The NiP-killers successfully defended their championship at the CIS minor a month ago, and came through in the deciding game in Bucharest with a 16-5 win over dignitas, a much more experienced team. Star player mir has a superstarish-rating for 2017, but it is obviously impacted by their lack of top-level competition and a tiny sample size of games – just 21 offline maps to-date.

The Russians do not play cobblestone and avoid overpass, but generally play the other five maps. They can hang their hat on the NiP win on cache – probably enough reason for most to veto it against them – they scored two wins on inferno versus TyLoo and dignitas at the major qualifier, and have had solid results on train. But if you take away those maps from them, they are stuck on nuke or mirage, which they have had far more issues on. Overall, Vega Squadron likely are not ready for playoffs – they might not even win a single game, depending on their draw – but their ability to score upset wins is now well-documented, and they keep trending in the right direction. A win or two this time around is still a win for Vega Squadron.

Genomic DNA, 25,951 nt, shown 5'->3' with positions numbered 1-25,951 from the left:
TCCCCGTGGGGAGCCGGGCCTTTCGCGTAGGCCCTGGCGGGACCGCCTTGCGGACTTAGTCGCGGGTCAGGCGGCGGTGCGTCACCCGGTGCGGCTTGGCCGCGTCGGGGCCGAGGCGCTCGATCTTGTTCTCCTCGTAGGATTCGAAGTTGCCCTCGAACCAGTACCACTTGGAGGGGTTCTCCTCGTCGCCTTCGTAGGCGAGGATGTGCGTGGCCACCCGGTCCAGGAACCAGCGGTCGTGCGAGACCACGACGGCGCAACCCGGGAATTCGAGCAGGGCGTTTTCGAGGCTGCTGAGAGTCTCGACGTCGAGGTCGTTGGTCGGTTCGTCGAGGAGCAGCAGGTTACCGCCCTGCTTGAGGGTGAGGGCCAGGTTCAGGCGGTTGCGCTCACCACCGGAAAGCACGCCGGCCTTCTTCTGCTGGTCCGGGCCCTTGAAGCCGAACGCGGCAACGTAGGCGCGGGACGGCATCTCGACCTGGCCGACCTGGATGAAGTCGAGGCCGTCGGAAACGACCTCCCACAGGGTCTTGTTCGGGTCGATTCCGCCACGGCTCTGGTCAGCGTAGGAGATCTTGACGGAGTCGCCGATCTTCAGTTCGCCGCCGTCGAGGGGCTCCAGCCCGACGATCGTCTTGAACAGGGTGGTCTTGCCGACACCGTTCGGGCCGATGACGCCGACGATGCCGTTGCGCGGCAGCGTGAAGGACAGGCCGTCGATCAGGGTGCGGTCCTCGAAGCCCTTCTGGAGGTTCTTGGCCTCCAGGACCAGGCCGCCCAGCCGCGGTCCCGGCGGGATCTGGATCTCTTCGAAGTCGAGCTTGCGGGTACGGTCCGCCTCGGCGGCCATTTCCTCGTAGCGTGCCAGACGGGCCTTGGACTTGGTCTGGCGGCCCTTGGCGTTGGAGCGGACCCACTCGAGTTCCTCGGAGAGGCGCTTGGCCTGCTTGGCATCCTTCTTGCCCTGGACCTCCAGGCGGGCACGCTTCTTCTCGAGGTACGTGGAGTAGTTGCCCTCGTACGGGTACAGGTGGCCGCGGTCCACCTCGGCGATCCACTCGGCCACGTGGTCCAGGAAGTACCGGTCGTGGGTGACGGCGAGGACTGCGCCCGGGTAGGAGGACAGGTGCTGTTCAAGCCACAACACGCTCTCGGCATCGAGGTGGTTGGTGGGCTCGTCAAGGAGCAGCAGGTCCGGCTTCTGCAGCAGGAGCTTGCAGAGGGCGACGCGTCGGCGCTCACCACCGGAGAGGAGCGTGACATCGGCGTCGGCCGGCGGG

Final words

The second part of the mega PGL Krakow preview will be released in the next couple of days right here at Fragbite. PGL Krakow will begin on the coming Sunday with the opening round of the Swiss group stage, and last for eight days with the grand final scheduled for Sunday, July 23. If you haven't read the preview for Legends, you can find it here.
About the author
Tomi Kovanen, more commonly known as "lurppis", is one of Finland's most prominent Counter-Strike experts. Kovanen started his career as a player back in 2004, retiring in early-2012. During his active years, Kovanen represented teams such as hoorai, Team ROCCAT, 4Kings and Evil Genuises.